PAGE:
At the end of 1961, in their home town of Liverpool, the Beatles acquired a manager, the owner of a local record shop, Brian Epstein, whose commercial achievements aided the success of the group considerably. However, at first, after recordings had been heard at several studios, the group was rejected. Nonetheless, producer George Martin of the Parlophone label (part of EMI) saw the huge potential of the group, and a contract was signed. The managers believed, though, that if they were really to succeed they would need a good drummer. In 1962, Pete Best was sacked from the group and Ringo Starr (born Richard Starkey), drummer with the Liverpool group Rory Storm and the Hurricanes, took his place. The first single "Love Me Do"/ "P.S. I Love You" was recorded with him. Both sides contained the original compositions of Lennon/McCartney - a composing duo which would go on to write the Beatles' best tunes.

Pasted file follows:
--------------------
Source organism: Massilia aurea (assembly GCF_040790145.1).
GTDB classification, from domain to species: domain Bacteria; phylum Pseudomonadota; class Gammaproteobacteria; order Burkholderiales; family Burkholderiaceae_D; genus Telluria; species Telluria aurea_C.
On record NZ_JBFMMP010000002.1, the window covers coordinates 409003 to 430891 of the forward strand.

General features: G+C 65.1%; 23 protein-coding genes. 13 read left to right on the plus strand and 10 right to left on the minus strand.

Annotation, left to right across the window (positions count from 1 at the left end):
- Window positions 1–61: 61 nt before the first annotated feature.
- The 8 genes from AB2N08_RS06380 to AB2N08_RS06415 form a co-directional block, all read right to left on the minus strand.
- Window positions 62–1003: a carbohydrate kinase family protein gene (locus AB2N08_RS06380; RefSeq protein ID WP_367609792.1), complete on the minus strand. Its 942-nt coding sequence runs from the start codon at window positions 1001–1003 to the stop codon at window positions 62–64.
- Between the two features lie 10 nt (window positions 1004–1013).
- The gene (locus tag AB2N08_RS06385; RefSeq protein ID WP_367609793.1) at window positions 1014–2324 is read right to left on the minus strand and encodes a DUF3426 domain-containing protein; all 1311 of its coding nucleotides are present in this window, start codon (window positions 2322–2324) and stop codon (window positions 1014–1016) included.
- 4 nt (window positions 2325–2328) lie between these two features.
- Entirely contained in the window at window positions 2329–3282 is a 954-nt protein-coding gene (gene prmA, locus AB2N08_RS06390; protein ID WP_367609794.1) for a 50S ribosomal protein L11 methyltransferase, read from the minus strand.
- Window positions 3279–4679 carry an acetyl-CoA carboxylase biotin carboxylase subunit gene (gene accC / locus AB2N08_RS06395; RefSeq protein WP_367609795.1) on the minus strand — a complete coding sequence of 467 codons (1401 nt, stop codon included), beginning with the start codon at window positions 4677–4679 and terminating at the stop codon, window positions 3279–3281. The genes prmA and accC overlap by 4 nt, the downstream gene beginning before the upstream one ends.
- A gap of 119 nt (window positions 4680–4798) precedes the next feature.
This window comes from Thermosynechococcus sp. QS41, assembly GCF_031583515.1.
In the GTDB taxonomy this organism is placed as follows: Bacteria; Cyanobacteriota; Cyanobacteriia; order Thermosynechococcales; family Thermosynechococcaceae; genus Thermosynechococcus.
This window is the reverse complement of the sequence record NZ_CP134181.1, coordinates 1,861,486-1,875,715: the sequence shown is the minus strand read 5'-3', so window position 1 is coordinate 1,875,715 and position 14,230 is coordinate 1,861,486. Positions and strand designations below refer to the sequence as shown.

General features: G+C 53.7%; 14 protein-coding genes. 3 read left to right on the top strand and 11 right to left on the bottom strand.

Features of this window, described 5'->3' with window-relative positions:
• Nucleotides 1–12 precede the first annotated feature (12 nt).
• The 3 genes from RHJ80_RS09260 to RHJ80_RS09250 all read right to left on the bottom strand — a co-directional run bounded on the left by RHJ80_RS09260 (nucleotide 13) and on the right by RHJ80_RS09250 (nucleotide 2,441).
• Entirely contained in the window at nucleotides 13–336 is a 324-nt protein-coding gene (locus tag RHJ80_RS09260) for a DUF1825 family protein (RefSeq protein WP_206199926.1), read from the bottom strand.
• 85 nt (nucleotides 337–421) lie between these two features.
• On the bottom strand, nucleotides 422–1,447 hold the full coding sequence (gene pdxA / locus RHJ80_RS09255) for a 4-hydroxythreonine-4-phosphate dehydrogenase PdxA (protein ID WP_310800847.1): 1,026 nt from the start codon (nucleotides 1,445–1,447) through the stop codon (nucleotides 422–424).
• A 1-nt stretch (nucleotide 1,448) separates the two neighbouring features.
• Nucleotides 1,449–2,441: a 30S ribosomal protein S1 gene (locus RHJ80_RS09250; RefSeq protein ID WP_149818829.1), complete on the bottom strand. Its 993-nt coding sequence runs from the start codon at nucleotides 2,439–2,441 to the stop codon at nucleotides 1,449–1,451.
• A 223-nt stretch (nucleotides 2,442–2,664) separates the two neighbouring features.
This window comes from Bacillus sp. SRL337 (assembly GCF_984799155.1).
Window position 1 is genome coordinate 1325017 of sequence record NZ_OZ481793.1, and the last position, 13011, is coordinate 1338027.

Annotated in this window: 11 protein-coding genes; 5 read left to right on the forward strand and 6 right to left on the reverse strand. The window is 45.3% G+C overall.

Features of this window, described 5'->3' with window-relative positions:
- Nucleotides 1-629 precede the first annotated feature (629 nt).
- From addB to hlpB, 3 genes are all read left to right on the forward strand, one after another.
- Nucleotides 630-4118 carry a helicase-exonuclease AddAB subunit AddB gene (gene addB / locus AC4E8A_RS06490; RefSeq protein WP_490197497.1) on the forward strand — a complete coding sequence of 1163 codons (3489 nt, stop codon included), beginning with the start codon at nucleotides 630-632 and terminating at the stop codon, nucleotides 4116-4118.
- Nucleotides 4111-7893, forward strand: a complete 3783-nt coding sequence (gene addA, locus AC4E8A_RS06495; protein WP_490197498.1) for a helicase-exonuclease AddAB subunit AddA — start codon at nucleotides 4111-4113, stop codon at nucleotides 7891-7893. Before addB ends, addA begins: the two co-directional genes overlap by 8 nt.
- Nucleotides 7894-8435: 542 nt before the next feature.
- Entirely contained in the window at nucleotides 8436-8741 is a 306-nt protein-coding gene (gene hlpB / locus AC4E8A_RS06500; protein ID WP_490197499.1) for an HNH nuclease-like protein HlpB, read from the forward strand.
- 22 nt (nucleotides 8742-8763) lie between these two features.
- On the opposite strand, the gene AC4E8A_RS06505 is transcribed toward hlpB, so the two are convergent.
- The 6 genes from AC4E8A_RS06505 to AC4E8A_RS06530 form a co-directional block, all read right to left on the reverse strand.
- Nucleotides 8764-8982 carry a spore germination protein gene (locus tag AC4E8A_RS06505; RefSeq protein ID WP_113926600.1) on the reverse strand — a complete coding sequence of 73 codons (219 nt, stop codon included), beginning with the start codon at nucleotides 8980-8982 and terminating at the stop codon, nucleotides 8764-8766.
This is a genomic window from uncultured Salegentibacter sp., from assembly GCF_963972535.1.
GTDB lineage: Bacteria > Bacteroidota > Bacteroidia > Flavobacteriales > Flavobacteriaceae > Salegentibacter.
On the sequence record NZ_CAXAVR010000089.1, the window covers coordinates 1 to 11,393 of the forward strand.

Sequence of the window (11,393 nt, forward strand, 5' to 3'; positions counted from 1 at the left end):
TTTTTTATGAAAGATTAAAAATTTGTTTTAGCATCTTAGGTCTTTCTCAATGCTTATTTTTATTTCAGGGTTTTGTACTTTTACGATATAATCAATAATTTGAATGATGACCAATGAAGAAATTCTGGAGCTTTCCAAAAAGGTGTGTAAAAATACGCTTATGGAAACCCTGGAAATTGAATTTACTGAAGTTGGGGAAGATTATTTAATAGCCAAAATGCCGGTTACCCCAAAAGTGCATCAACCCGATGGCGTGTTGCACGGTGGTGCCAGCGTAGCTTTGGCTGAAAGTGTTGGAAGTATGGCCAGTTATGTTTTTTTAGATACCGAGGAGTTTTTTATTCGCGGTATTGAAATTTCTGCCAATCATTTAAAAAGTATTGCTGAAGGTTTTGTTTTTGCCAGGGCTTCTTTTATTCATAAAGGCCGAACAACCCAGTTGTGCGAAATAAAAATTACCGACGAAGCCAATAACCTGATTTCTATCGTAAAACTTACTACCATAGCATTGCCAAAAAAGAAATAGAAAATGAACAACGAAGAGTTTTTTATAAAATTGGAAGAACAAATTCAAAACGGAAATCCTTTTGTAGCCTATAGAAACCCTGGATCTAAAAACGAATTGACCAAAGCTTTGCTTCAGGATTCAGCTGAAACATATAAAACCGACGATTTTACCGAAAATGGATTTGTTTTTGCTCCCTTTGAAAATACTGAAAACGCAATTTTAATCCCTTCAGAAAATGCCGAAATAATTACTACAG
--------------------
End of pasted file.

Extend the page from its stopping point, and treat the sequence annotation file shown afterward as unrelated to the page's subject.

The group didn't achieve real success, though, until the single "Please Please Me", which reached number one in the British "top twenty" in 1963. This single, with its gentle, benevolent melodies and simple harmonies, marked the beginning of what is known as the "British invasion". The single "From Me to You" also reached no. 1, as did the debut LP "Please Please Me", which was recorded in just one day, but topped the British charts for 30 weeks. The economy and accessibility of the musical language, concentrated and developed in their arsenal, and the entire "collection" of universally recognised intonations, the infectious sincerity and genuine charm, coupled with the attractive appearance of the four Liverpudlians, who were exactly just "like you and me", but at the same time having sharply defined personalities, all helped to elevate the Beatles to the status of idols.